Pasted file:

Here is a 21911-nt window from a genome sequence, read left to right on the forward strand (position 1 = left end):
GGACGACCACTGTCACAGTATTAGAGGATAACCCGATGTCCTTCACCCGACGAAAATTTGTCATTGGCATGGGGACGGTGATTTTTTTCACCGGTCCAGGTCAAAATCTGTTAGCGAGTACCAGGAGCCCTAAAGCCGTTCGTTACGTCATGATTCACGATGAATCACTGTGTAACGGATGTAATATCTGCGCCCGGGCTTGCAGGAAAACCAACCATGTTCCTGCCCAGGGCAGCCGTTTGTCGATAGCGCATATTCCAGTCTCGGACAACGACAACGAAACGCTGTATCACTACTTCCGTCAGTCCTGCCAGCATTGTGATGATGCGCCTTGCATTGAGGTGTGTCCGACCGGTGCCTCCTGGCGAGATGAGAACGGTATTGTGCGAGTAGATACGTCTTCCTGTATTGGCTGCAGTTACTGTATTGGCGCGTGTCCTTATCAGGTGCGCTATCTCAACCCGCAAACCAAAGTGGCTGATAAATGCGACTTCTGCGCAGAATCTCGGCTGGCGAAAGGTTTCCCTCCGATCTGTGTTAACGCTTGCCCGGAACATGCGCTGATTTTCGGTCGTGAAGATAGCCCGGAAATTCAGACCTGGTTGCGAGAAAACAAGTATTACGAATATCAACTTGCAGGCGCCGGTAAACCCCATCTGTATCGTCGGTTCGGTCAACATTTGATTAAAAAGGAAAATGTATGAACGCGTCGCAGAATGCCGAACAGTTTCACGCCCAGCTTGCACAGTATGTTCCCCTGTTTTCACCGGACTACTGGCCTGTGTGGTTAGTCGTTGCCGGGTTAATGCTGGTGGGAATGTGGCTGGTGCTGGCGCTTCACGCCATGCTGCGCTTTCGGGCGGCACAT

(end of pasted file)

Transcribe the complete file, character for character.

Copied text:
Here is a 21911-nt window from a genome sequence, read left to right on the forward strand (position 1 = left end):
GGACGACCACTGTCACAGTATTAGAGGATAACCCGATGTCCTTCACCCGACGAAAATTTGTCATTGGCATGGGGACGGTGATTTTTTTCACCGGTCCAGGTCAAAATCTGTTAGCGAGTACCAGGAGCCCTAAAGCCGTTCGTTACGTCATGATTCACGATGAATCACTGTGTAACGGATGTAATATCTGCGCCCGGGCTTGCAGGAAAACCAACCATGTTCCTGCCCAGGGCAGCCGTTTGTCGATAGCGCATATTCCAGTCTCGGACAACGACAACGAAACGCTGTATCACTACTTCCGTCAGTCCTGCCAGCATTGTGATGATGCGCCTTGCATTGAGGTGTGTCCGACCGGTGCCTCCTGGCGAGATGAGAACGGTATTGTGCGAGTAGATACGTCTTCCTGTATTGGCTGCAGTTACTGTATTGGCGCGTGTCCTTATCAGGTGCGCTATCTCAACCCGCAAACCAAAGTGGCTGATAAATGCGACTTCTGCGCAGAATCTCGGCTGGCGAAAGGTTTCCCTCCGATCTGTGTTAACGCTTGCCCGGAACATGCGCTGATTTTCGGTCGTGAAGATAGCCCGGAAATTCAGACCTGGTTGCGAGAAAACAAGTATTACGAATATCAACTTGCAGGCGCCGGTAAACCCCATCTGTATCGTCGGTTCGGTCAACATTTGATTAAAAAGGAAAATGTATGAACGCGTCGCAGAATGCCGAACAGTTTCACGCCCAGCTTGCACAGTATGTTCCCCTGTTTTCACCGGACTACTGGCCTGTGTGGTTAGTCGTTGCCGGGTTAATGCTGGTGGGAATGTGGCTGGTGCTGGCGCTTCACGCCATGCTGCGCTTTCGGGCGGCACAT